However, now that I’ve gotten past the dull part, I can happily sit in the evenings and do this:


You can’t see the needle in the picture, but it’s there!  I predict that about halfway through this quilt my husband will hear me question my sanity. What I was thinking when I planned the quilting?  I’m quilting no more than 1.5 inches apart (less in some parts) and though it seems like a marvelous idea right now and I’m liking how it’s turning out, I’m sure about halfway through I’ll just be wanting it to be done and wonder why I thought this was such a good idea.  Of course by then I’ll be committed to the original plan and have to stick it out!

Monday, January 7, 2013

Small Lone Star Block Tutorial

When I pieced another small Lone Star block yesterday I took pictures to share how to construct it. 
1 strip dark green (1.5” x 20”)
1 strip medium green (1.5” x 20”)
2 strips light green (1.5” x 20”)
4 white squares (3-3/8”)
1 white square (5.25”) cut diagonally twice into 4 quarter square triangles.

Sew 1/4 seams for all seams.

Strip sets and sub-cut units

1.  Sew a light green strip and a medium green strip together along a long side.  This finished strip set should be 2.5” wide.

 (Oops. I forgot to take pictures of theses steps, so I had to sew up another strip set after the fact to demonstrate.  Pretend that leafy print is light green!)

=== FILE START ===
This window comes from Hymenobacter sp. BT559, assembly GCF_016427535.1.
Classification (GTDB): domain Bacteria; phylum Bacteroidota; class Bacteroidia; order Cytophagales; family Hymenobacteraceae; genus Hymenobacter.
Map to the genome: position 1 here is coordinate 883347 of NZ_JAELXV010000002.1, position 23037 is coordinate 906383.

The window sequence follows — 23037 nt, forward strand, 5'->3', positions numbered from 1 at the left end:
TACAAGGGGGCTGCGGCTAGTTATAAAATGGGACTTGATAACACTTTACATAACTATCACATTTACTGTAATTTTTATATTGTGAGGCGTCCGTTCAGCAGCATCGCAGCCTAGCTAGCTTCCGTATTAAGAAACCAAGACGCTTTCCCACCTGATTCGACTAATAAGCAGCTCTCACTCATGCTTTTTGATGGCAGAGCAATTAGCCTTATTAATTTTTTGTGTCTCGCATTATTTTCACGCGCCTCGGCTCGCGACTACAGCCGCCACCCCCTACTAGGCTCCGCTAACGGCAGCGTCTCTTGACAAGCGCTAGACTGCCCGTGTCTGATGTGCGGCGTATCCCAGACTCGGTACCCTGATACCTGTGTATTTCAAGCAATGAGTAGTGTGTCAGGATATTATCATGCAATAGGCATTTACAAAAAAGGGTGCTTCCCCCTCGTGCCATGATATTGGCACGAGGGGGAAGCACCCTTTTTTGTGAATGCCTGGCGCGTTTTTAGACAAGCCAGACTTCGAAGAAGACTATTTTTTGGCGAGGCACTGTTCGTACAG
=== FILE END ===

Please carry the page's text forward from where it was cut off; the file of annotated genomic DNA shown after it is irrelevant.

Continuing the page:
2. Lining up the 45 degree line on your quilting ruler with the bottom edge of the strip set, cut the end of the strip set at a 45 degree angle.


3. Line up the 1.5” line on your ruler with the cut end of the strip to cut one unit. Repeat to make a total of 8 units.


4.  Repeat steps 1 to 3 with a light green and a dark green strip.

Sewing units into diamonds

1.  Pair your light/dark and light units as shown above.  If you have a corner trimming template, trim one point as shown in the 2nd and 3rd photo below.  This will help you line up your two units to sew them into a diamond.


See below how that trimmed point on the top unit lines up nicely with the angled edge on the bottom unit?  If you don’t have a corner trimmer, just make sure the upper point on the top unit sticks out the same amount as the lower point of the bottom unit.



2.  Sew along the right edge. You should now have a diamond as you see on the right.

3.  Repeat 7 more times to make a total of 8 diamonds.

Marking the points

To sew the diamonds to each other and to the setting pieces, you will need to sew set-in seams (AKA Y-seams).  To do this, it's helpful to mark a dot at each point where seam allowances intersect on the 4 corners of the diamond as well as at all corners on the white background squares and quarter-square triangles.  An article at suggested using templates to quickly find where to place the dots.  If you are making several blocks, taking time to make templates will be time well-spent!  I made mine out of template plastic, but stiff card would work as well.